Over a million developers have joined DZone.
{{announcement.body}}
{{announcement.title}}

How to Split a Monolith Solution (Part 3): Compilation Tiers

DZone's Guide to

How to Split a Monolith Solution (Part 3): Compilation Tiers

In the final part of our series, we take a look at how compilation tiers play a role in splitting up your monoliths.

· Integration Zone
Free Resource

Modernize your application architectures with microservices and APIs with best practices from this free virtual summit series. Brought to you in partnership with CA Technologies.

In my previous article, I used a term "compilation tiers," but I didn't define it. But before the definition, I have to describe all the possibilities of the split. To make it easier, let's assume that we split our big solution into two smaller ones: solution one and solution two. Now we have following possibilities:

Solution Two Depends on Solution One

A picture is worth 1,000 words, so here it is:


The most interesting part of above picture is the green arrow. It represents dependencies, usually called artifacts. The artifacts can be following:

  • Packages like Nuget packages/Maven packages/npm packages/etc.
  • Plain files like simple code files/dll files/protobuf schema/etc.

About the solutions, we can say:

Solution one produces some kind of artifacts that are needed by solution two during or before the build. It is not a run-time dependency. It is a compilation dependency.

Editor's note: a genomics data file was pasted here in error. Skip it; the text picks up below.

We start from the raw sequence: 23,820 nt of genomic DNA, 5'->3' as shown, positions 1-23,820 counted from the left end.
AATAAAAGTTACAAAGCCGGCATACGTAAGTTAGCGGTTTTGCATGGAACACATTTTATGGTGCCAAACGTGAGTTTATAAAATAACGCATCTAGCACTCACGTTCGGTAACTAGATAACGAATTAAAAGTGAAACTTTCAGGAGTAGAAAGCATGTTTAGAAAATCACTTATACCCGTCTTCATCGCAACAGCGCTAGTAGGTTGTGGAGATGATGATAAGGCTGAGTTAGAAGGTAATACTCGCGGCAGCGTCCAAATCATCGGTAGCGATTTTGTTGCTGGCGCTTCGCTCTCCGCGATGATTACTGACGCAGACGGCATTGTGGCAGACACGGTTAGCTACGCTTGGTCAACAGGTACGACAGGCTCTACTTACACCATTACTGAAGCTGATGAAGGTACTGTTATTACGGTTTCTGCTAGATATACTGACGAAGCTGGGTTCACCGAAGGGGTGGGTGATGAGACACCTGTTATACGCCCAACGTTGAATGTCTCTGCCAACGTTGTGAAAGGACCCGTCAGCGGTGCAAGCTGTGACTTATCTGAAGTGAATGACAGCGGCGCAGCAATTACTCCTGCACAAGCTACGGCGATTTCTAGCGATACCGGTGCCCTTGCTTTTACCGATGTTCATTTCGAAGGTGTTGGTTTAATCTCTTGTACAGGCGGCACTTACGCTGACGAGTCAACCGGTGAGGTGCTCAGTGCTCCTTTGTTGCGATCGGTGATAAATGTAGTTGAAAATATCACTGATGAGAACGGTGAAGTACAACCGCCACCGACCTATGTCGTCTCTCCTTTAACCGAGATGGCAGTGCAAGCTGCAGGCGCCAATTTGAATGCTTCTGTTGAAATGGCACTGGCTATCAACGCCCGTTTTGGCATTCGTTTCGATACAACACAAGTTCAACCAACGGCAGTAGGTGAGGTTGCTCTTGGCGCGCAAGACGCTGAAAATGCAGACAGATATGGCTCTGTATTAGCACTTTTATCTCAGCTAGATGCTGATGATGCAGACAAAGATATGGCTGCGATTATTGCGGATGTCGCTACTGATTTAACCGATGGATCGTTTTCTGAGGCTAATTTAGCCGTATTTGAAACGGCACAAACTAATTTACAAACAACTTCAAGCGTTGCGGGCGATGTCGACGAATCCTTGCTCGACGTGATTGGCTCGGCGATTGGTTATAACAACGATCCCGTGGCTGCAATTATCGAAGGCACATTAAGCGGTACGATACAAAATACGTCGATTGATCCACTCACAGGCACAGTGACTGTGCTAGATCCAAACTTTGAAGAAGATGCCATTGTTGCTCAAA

Solution One Depends on Solution Two



Second verse, same as the first.

Solution One and Two Don't Have Any Relationship

Again 1,000 words:


How can that happen? I wrote about this in my first article. In most cases, there is a run-time dependency instead of a build dependency. The second option is simpler: The projects just don't relate to each other at all. For example, a database migration tool and mobile app. They just don't have any relation.

Definition

We can define a compilation tier as a subset of all projects without artifact dependencies to each other. The only artifact dependency can be to a previous compilation tier.

Making the above simpler: You can compile solutions from one compilation tier in parallel.

Real Life

Finding the first seam is quite easy. The first split is probably easy, too. But a month or two pass away, and you will start to worry whether you did a good job. Are your compilation tiers correct?

To find out you will have to create a checklist:

  1. You don't have circular dependencies between tiers. After you introduce a package manager, it can be easy to create them. All packages already exist in the artifact repository.
  2. You can compile everything from zero. Very similar to the above.
  3. Most changes are in the last tiers. If you do a lot of changes in first tiers, it suggests that every time you do so, you will have to compile everything.
  4. You didn't create too many tiers. I think a number between five and 10 is the maximum. In most projects, it should be below five.

The Integration Zone is proudly sponsored by CA Technologies. Learn from expert microservices and API presentations at the Modernizing Application Architectures Virtual Summit Series.

Topics:
database ,compilation ,dependency ,migration

Published at DZone with permission of Piotr Stapp, DZone MVB. See the original article here.

Opinions expressed by DZone contributors are their own.

THE DZONE NEWSLETTER

Dev Resources & Solutions Straight to Your Inbox

Thanks for subscribing!

Awesome! Check your inbox to verify your email so you can start receiving the latest in tech news and resources.

X

{{ parent.title || parent.header.title}}

{{ parent.tldr }}

{{ parent.urlSource.name }}